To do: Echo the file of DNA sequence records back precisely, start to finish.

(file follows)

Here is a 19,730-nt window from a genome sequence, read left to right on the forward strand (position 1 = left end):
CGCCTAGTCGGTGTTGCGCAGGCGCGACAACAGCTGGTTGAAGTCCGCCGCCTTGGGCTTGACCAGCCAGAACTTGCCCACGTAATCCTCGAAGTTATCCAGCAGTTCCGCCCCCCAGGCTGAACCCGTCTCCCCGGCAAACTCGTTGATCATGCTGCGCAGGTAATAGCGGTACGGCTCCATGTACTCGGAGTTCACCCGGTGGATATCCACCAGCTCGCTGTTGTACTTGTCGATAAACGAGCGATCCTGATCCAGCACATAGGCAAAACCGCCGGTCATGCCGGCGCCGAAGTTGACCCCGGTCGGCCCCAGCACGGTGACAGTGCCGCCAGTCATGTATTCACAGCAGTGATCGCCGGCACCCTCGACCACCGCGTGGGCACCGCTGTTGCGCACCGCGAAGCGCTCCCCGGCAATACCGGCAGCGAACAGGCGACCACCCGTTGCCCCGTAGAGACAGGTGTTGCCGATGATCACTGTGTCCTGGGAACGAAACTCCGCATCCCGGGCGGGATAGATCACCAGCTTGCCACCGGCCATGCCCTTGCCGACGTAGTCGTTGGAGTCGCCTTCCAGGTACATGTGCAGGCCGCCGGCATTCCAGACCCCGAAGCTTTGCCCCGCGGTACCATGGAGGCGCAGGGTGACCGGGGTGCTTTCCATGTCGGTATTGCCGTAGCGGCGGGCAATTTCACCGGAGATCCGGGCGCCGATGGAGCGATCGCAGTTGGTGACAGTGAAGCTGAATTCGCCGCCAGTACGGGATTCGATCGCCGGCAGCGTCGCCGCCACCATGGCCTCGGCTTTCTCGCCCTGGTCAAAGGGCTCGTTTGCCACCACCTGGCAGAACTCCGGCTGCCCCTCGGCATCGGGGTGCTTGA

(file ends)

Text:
Here is a 19,730-nt window from a genome sequence, read left to right on the forward strand (position 1 = left end):
CGCCTAGTCGGTGTTGCGCAGGCGCGACAACAGCTGGTTGAAGTCCGCCGCCTTGGGCTTGACCAGCCAGAACTTGCCCACGTAATCCTCGAAGTTATCCAGCAGTTCCGCCCCCCAGGCTGAACCCGTCTCCCCGGCAAACTCGTTGATCATGCTGCGCAGGTAATAGCGGTACGGCTCCATGTACTCGGAGTTCACCCGGTGGATATCCACCAGCTCGCTGTTGTACTTGTCGATAAACGAGCGATCCTGATCCAGCACATAGGCAAAACCGCCGGTCATGCCGGCGCCGAAGTTGACCCCGGTCGGCCCCAGCACGGTGACAGTGCCGCCAGTCATGTATTCACAGCAGTGATCGCCGGCACCCTCGACCACCGCGTGGGCACCGCTGTTGCGCACCGCGAAGCGCTCCCCGGCAATACCGGCAGCGAACAGGCGACCACCCGTTGCCCCGTAGAGACAGGTGTTGCCGATGATCACTGTGTCCTGGGAACGAAACTCCGCATCCCGGGCGGGATAGATCACCAGCTTGCCACCGGCCATGCCCTTGCCGACGTAGTCGTTGGAGTCGCCTTCCAGGTACATGTGCAGGCCGCCGGCATTCCAGACCCCGAAGCTTTGCCCCGCGGTACCATGGAGGCGCAGGGTGACCGGGGTGCTTTCCATGTCGGTATTGCCGTAGCGGCGGGCAATTTCACCGGAGATCCGGGCGCCGATGGAGCGATCGCAGTTGGTGACAGTGAAGCTGAATTCGCCGCCAGTACGGGATTCGATCGCCGGCAGCGTCGCCGCCACCATGGCCTCGGCTTTCTCGCCCTGGTCAAAGGGCTCGTTTGCCACCACCTGGCAGAACTCCGGCTGCCCCTCGGCATCGGGGTGCTTGA